My Teaching Philosophy in a Nutshell: The Teaching-Learning Relationship
Good teaching enables good learning; in fact, I have always aimed beyond “good”. Since I started teaching adults in 1986, I have worked toward a teaching-learning relationship that is a pathway to creating one’s identity. This is a teaching-learning relationship that amplifies abilities and knowledge of all those participating in the dynamic transaction and dialogue that learning necessitates. Being a teacher and advancing my skills as well as constantly expanding my repertoire of strategies and tools, is who I am.
Hence, I have never ceased learning and seeking answers. In order to grow in my abilities to teach and thus serve all my students and their changing needs and preferences, I have been actively exploring and experimenting with an array of teaching and learning methodologies, resources, and technologies. To stay concise, I can summarize my current teaching philosophy in one short expression: e+learning. The letter e signifies teaching that engages and empowers learners by (1) involving them in the active discovery and experimentation process, (2) drawing on learners’ inherent curiosity and creativity, (3) accommodating and celebrating individuality and personalized learning, (4) integrating innovative technologies and technology-enabled strategies that match students’ needs, lifestyles and preferences, as well as (5) motivating learners through relevant learning activities that combine a variety of participatory tasks with those activities that allow time for individual exploration, reflection and practice.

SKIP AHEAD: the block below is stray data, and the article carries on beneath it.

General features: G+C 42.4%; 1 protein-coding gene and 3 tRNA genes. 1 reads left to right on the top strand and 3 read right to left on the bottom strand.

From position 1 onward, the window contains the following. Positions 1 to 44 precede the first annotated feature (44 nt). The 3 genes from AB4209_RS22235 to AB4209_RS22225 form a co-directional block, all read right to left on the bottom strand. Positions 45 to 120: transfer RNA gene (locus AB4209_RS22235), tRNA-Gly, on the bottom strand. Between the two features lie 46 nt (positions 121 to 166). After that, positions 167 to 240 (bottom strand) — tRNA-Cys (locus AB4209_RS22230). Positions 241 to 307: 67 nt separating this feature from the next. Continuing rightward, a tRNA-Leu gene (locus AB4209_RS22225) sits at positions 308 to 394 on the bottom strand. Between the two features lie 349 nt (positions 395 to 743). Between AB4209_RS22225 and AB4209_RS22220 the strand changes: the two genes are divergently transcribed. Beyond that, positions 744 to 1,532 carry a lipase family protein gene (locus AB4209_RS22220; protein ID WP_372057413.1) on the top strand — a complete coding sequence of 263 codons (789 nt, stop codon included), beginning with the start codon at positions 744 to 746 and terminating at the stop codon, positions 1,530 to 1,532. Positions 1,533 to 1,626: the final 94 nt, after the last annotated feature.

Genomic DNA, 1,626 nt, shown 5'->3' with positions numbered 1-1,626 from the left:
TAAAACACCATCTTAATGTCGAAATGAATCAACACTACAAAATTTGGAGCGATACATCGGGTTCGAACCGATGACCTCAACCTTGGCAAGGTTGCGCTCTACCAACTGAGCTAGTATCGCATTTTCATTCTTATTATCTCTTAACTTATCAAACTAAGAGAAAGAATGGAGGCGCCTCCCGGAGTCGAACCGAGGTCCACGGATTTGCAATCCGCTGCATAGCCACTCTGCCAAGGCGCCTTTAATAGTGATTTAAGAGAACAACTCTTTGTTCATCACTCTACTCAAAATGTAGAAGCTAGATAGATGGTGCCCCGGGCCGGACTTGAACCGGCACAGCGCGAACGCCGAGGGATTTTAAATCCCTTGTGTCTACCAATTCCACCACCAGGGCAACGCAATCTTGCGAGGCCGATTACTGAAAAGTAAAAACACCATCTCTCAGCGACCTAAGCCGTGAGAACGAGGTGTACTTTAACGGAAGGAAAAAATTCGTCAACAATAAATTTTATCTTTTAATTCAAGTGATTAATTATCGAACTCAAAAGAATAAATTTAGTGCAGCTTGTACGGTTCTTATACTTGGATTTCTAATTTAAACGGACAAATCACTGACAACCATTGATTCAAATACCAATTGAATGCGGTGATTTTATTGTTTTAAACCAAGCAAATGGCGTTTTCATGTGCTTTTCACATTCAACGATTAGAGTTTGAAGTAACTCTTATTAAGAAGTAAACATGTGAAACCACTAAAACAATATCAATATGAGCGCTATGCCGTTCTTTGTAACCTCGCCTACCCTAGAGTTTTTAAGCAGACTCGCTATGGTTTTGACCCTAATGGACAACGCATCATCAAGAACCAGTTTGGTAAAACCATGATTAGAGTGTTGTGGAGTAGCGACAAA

The diverse students I have worked with and whose feedback I collected through the research studies I have led, acknowledged that they felt motivated, engaged and empowered when creating and co-creating their own learning multimedia artifacts, such as e-portfolios, webinars, YouTube videos, e-books, podcasts, audio debates or educational websites. In my classroom, such student-generated learning resources are subsequently evaluated by peers and experts, refined according to the feedback and shared with others who together form a learning community. This requires another vital element of the teaching-learning relationship, namely expert facilitation and guidance […]
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